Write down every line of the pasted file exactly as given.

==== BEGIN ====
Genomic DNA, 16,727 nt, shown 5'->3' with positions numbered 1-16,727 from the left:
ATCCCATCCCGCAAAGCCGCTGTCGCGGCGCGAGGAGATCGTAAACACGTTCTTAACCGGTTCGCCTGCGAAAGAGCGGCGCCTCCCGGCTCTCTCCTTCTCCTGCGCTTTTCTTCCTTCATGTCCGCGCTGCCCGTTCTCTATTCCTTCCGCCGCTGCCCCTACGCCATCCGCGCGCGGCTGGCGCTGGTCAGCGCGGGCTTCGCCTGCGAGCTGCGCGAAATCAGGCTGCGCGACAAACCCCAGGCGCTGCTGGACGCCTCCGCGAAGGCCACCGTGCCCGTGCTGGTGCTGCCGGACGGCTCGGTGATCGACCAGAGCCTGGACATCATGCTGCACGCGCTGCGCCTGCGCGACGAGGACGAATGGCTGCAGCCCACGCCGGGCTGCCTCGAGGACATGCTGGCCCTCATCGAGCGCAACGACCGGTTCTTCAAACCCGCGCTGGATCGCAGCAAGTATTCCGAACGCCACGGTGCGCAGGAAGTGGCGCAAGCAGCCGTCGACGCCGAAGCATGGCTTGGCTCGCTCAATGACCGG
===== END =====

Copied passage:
Genomic DNA, 16,727 nt, shown 5'->3' with positions numbered 1-16,727 from the left:
ATCCCATCCCGCAAAGCCGCTGTCGCGGCGCGAGGAGATCGTAAACACGTTCTTAACCGGTTCGCCTGCGAAAGAGCGGCGCCTCCCGGCTCTCTCCTTCTCCTGCGCTTTTCTTCCTTCATGTCCGCGCTGCCCGTTCTCTATTCCTTCCGCCGCTGCCCCTACGCCATCCGCGCGCGGCTGGCGCTGGTCAGCGCGGGCTTCGCCTGCGAGCTGCGCGAAATCAGGCTGCGCGACAAACCCCAGGCGCTGCTGGACGCCTCCGCGAAGGCCACCGTGCCCGTGCTGGTGCTGCCGGACGGCTCGGTGATCGACCAGAGCCTGGACATCATGCTGCACGCGCTGCGCCTGCGCGACGAGGACGAATGGCTGCAGCCCACGCCGGGCTGCCTCGAGGACATGCTGGCCCTCATCGAGCGCAACGACCGGTTCTTCAAACCCGCGCTGGATCGCAGCAAGTATTCCGAACGCCACGGTGCGCAGGAAGTGGCGCAAGCAGCCGTCGACGCCGAAGCATGGCTTGGCTCGCTCAATGACCGG